Canon’s latest laser has enough capacity for paper and toner to handle a heavy workload.
Fast first print time
Front USB port
Rapid duplex mode
Basic 5-line display
Subdued colour prints
Only 150-page out-tray
Not the fastest laser
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The Canon i-SENSYS LBP663Cdw tested here is the upper-end print-only device, offering a high print speed and paper capacity at a fairly low price. The retail price is £300 (around US$390, AUS$537) including VAT. As the ‘Cdw’ suffix in the model name suggests, it has colour, auto duplex and Wi-Fi capability. It ships with a generous amount of toner (1,200 pages in colour and another 1,200 in mono) and Canon has increased the size of its high-yield replacement cartridges considerably, making it an economical printer to run too.
So far, so competitive, but let’s see how it actually measures up.
Design and build
Like all of the i-SENSYS range, the minimal off-white design looks rather smart and the plastic feels strong enough to survive an office move unscathed. It’s surprisingly heavy at over 20kg and quite large for a print only device. That’s because it has a deep main paper tray capable of carrying 250 sheets of A4 and a multimedia tray that can hold another 50.
When you open the front panel to reveal the four toner cartridges, you’ll see that these are pretty large too with the high-yield variant able to contain enough toner to print up to 7,600 pages.
While the rest of the i-SENSYS printers enjoy a tilting touchscreen, the LBP663Cdw makes do with a fixed five-line LCD window. It might seem a bit basic, but it makes sense to save the expensive interface for the MFP models that have enough features to justify the extravagance. Like all i-SENSYS printers, this one can be upgraded by adding a second paper cassette and expanding the paper capacity by 550 sheets.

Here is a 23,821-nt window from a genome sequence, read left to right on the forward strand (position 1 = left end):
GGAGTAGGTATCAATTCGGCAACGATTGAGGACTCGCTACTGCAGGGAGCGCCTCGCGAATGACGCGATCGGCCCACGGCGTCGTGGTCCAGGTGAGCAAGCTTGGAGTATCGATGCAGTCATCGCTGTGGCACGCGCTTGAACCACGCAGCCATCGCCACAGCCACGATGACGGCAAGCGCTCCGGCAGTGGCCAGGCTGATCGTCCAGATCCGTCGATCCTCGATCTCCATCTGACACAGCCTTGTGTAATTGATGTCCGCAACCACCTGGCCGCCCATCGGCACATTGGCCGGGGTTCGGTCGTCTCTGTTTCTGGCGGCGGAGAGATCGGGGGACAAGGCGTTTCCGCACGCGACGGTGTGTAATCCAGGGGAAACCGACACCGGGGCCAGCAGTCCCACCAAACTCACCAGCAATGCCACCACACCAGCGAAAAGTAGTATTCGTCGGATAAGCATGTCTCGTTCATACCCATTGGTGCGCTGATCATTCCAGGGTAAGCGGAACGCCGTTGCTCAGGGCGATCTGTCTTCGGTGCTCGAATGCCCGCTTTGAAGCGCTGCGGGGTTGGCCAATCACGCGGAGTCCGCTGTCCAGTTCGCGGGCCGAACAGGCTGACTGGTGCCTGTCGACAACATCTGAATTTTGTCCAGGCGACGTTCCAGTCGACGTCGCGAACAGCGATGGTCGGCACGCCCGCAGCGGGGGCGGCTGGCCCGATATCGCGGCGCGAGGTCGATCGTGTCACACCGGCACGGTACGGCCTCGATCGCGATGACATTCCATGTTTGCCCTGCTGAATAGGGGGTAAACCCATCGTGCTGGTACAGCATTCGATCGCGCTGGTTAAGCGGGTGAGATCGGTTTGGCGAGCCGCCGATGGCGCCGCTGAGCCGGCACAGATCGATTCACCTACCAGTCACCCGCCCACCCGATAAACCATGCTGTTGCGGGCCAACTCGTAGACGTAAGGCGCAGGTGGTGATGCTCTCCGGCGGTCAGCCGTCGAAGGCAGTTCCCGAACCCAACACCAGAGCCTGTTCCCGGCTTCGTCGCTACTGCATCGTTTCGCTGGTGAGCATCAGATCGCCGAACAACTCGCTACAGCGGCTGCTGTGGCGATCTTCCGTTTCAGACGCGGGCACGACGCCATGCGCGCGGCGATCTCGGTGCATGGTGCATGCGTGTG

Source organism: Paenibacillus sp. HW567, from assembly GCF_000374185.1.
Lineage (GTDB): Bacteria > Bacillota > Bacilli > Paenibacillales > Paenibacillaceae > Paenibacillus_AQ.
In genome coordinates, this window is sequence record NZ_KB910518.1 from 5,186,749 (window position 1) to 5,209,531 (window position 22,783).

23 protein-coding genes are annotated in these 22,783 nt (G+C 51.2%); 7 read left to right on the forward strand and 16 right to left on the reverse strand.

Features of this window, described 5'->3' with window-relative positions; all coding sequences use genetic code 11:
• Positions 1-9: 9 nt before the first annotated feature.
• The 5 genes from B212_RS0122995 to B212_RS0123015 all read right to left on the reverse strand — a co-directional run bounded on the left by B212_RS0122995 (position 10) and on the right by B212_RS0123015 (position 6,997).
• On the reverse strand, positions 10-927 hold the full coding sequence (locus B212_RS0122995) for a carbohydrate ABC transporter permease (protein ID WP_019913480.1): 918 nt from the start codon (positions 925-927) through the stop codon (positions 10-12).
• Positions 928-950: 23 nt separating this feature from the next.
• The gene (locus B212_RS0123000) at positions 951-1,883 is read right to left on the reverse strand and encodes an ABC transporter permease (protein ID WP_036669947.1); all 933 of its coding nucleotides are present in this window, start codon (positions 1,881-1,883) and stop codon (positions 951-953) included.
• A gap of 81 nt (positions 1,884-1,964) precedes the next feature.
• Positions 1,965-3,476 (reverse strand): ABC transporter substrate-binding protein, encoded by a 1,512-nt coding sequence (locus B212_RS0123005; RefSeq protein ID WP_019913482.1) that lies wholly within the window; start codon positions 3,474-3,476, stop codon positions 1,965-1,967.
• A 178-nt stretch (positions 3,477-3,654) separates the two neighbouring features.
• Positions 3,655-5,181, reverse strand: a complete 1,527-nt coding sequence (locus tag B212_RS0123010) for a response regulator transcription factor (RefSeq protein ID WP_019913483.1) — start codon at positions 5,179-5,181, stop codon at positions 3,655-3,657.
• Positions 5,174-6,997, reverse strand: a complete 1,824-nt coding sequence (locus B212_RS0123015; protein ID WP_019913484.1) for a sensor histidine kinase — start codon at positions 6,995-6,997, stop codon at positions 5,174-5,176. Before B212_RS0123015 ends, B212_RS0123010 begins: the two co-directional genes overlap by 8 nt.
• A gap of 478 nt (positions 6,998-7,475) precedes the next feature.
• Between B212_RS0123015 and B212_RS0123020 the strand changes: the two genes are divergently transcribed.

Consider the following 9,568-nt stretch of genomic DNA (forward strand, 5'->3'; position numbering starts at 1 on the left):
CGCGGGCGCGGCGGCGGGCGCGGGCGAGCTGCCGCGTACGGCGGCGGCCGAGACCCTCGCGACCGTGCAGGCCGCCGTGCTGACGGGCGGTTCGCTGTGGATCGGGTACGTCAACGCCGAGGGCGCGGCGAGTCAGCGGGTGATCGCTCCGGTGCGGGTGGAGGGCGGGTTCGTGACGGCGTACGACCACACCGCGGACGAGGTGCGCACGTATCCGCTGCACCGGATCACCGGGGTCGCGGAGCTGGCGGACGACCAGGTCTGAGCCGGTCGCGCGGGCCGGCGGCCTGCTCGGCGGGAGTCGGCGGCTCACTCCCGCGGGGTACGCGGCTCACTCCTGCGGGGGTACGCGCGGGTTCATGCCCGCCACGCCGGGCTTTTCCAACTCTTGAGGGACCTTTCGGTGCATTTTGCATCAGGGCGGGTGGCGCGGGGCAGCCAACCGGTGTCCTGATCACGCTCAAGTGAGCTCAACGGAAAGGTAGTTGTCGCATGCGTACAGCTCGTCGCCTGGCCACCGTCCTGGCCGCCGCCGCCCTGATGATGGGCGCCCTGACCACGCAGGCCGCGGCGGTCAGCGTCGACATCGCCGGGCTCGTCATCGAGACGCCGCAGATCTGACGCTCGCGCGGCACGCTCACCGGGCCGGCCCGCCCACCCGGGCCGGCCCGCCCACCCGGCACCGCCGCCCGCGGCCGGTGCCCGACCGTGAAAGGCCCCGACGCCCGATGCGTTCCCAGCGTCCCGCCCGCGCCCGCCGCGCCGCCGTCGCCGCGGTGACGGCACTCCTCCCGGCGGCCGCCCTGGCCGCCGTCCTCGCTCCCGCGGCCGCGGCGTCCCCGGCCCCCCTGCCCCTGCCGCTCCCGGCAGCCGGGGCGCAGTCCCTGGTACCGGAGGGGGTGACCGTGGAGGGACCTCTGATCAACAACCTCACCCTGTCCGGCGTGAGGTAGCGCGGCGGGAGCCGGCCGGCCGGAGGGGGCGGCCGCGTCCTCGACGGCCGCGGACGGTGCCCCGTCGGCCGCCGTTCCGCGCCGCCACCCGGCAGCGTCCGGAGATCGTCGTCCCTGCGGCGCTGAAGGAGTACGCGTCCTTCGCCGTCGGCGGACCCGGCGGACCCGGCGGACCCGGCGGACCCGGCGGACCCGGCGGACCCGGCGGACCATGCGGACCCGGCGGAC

Features and specifications
For a print-only device, the Canon i-SENSYS LBP663Cdw is generously featured with colour, auto-duplexing and Wi-Fi built in, as denoted by the ‘Cdw’ suffix of the model name.
In addition to the Ethernet and USB ports at the back, there’s another USB port conveniently located on top for walk-up printing directly from flash memory. It is compatible with AirPrint and Google Cloud Print of course, and it offers Secure Print, which is considered an essential privacy feature for many businesses.
There’s no touchscreen interface, but the specifications are impressive. 7.7 seconds is fast for a first page out time and although the claimed print rate of 27 pages per minute is not the fastest around, its duplex print rate of 25ppm is. While some printers make a meal of turning the page over internally, this machine hardly slows down at all.
The print quality is quoted as 1,200 x 1,200dpi, but note that the actual print resolution is limited to 600 x 600dpi and the 1,200 figure is achieved by overlapping dots.
Setup and operation
The hefty 379-page ‘Getting Started’ manual might make you anxious about the setup procedure, but it’s actually very easy. The toner is already installed so all you have to do is set the date and time and type in your Wi-Fi password so that the printer can join your wireless network. This is the fiddly bit because it means typing using the numerical keypad and we have perhaps become overused to touchscreen control panels these days.